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Consider a strictly increasing convex function $f(x)$ defined on the interval $[0,1)$ such that $f(0)=1$ and $\lim_{x\to 1^{-}}{f(x)}=+\infty$.

My question: Is the function $f(x)$ logarithmically convex (also called super-convex) in the interval $(1-\epsilon,1)$ for $\epsilon$ sufficiently small? In other words, is $\log f(x)$ a convex function in this interval?

Thanks!

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2 Answers 2

Some complicated answers have been posted! Here's a dead simple one. Let $f(x) = 1 + x$ for $x \in [0, \frac12]$. You can always extend it to go to $+\infty$ in a convex way over $[\frac12, 1)$; how you do it doesn't matter. The point is that over $[0,\frac12]$, $\log f(x) = \log(1+x)$ is a translated version of $\log$, and it's clearly not convex.

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I'd be happy to hear from whoever downvoted about what is wrong with this answer. –  Rahul Jan 27 '12 at 23:23
    
Undownvoted${}{}$ –  Norbert May 15 '12 at 16:51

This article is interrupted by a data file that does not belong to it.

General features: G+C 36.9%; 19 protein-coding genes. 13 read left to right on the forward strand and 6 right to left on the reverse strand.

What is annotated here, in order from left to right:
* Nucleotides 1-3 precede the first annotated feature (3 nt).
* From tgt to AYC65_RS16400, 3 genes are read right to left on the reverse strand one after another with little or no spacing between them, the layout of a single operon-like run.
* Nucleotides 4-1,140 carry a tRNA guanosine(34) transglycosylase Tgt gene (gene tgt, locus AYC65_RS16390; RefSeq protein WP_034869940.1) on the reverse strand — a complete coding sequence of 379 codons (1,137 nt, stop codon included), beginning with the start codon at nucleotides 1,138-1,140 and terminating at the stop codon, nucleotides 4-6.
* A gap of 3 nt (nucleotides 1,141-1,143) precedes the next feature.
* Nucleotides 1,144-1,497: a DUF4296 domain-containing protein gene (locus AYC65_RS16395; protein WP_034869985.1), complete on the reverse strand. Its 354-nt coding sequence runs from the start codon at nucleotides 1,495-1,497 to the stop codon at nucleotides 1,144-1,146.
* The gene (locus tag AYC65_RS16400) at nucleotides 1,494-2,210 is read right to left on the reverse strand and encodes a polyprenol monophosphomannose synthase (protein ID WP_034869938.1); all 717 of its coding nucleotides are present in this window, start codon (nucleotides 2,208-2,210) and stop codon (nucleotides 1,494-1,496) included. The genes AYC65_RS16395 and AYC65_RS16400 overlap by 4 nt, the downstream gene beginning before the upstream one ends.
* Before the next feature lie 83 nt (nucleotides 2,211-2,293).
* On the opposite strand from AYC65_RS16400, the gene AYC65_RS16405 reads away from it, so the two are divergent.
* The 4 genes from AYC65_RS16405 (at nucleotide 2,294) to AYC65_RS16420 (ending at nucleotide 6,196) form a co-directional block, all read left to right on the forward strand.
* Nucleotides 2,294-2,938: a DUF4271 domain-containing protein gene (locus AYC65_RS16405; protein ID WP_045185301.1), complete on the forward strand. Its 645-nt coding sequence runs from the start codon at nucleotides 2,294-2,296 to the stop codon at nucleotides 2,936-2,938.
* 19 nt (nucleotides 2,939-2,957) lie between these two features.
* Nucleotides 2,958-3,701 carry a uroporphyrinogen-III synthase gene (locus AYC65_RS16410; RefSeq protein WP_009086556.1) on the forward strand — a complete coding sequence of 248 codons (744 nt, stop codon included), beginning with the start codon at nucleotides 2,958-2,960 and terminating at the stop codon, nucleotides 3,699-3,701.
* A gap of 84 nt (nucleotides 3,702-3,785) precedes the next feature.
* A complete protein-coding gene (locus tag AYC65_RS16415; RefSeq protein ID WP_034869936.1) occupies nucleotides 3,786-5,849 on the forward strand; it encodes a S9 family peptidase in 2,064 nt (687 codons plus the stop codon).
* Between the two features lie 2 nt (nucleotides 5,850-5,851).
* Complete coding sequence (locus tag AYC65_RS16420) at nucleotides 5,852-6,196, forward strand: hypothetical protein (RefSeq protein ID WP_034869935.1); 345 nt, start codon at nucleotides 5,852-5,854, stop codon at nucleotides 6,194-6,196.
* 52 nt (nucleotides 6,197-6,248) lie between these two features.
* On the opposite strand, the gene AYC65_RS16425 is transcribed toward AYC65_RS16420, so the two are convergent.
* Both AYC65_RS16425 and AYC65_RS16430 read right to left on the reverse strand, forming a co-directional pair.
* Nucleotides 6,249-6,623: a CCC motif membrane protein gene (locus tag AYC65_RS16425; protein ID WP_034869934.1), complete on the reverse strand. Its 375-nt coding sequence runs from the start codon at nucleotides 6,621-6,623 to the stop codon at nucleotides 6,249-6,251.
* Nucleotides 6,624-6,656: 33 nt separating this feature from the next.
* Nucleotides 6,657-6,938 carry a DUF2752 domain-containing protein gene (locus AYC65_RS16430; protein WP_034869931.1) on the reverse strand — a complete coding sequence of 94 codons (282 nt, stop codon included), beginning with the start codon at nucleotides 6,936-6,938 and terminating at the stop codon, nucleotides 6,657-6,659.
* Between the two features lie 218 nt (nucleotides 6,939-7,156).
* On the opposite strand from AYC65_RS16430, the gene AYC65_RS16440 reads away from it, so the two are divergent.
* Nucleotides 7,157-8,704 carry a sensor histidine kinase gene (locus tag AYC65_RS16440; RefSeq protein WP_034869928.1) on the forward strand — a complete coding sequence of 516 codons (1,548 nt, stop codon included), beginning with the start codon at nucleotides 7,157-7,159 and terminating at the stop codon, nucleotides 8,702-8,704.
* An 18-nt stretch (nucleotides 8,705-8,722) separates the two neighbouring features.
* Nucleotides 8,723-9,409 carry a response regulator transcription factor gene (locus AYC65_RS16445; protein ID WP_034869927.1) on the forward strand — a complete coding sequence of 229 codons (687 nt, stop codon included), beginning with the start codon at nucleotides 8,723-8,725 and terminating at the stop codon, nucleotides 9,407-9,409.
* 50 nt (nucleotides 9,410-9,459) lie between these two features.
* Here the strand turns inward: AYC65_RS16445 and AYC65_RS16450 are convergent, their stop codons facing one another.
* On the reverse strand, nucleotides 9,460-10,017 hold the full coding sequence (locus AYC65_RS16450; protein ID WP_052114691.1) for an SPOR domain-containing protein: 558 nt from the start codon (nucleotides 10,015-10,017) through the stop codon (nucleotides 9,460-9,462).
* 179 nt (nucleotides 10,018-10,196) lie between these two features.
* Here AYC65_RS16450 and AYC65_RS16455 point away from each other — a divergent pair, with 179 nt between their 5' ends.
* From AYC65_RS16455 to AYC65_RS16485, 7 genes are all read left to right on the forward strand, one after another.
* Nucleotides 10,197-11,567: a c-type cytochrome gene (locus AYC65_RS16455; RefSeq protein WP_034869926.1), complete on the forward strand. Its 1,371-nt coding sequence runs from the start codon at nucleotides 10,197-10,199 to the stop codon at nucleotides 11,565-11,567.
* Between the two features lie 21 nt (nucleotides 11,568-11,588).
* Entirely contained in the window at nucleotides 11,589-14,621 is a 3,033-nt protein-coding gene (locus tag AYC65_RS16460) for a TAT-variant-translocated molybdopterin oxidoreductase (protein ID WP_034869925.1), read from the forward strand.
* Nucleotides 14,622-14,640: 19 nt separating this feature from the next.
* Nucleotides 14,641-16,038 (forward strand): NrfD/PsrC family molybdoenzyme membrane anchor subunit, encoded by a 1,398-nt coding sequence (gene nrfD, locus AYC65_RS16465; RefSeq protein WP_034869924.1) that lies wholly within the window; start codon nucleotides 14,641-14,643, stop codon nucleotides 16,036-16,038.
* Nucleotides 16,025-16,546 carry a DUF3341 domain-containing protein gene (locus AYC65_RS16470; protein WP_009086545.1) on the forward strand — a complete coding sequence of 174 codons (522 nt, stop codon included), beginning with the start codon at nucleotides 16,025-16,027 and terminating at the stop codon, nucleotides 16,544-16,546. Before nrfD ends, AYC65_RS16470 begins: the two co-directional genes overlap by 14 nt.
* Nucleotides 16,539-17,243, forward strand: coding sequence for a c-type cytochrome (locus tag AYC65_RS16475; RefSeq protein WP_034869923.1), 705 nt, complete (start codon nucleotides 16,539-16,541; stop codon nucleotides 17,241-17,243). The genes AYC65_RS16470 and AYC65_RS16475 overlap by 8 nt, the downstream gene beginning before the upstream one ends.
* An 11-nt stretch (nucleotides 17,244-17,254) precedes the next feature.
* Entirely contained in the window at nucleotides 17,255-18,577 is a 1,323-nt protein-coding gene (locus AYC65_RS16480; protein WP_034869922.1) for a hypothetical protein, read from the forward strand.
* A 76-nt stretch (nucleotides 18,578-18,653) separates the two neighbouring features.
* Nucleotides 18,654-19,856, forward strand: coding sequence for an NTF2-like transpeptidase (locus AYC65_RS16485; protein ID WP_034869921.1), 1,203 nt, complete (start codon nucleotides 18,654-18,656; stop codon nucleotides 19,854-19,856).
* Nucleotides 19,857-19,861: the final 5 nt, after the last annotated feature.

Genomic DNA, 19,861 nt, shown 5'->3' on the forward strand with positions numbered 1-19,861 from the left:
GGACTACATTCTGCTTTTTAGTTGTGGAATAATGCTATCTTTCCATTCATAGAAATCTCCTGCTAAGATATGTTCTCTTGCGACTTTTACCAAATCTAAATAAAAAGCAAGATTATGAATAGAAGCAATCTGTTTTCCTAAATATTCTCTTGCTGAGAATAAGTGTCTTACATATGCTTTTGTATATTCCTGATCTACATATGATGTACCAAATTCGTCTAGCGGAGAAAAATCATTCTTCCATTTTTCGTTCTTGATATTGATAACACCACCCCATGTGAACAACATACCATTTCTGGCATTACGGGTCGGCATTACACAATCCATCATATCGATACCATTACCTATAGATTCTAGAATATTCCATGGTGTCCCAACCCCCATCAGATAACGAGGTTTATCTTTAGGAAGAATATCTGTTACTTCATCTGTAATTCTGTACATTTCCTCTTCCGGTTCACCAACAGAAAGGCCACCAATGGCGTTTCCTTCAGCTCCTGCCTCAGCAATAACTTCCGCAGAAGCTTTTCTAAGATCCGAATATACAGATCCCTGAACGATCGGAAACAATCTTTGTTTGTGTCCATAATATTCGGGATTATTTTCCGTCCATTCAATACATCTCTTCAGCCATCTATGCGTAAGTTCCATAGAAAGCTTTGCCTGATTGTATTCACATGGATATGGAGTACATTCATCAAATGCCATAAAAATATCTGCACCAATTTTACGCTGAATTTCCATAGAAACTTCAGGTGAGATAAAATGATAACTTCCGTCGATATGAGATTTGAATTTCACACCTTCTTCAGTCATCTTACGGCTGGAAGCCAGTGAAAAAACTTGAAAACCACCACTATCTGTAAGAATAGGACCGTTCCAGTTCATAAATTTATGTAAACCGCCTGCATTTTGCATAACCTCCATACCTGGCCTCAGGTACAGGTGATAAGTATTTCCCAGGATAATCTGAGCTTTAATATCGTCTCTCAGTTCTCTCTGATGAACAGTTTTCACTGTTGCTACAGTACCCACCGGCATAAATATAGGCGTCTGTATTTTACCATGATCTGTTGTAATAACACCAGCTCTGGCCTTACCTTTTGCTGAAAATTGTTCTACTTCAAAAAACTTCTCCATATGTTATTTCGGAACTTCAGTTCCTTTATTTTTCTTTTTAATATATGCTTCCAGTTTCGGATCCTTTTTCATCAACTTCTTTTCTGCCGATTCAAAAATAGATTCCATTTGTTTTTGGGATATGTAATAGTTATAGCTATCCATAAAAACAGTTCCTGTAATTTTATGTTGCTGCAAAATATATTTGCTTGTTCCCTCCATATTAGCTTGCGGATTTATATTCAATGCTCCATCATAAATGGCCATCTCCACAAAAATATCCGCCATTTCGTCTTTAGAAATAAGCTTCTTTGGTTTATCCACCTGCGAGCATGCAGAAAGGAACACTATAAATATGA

This function is not logarithmically convex in the interval $[0,1/2]$ but does not answers my question that is more related with the behavior near 1. –  ght May 22 '12 at 0:21
    
It would be nice if you acknowledged that you have changed the question since I posted my answer. And if you tried to increase your 0% accept rate. Anyway, here's a hint: try constructing a piecewise linear function that is convex and approaches infinity as $x \to 1$. (You may need infinitely many pieces.) –  Rahul May 22 '12 at 15:50
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A counterexample is $$f(x) = \frac1{1-x} -x^2 =1+ x + \sum_{k=3}^\infty x^k.$$

It is easy to check that $\frac{d^2}{dx^2} \log f(0) = -1$.

(I hope it fulfills all the requirements)

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Thanks! My question is more related to what happens when $x$ is close to 1. –  ght Apr 10 '12 at 13:39
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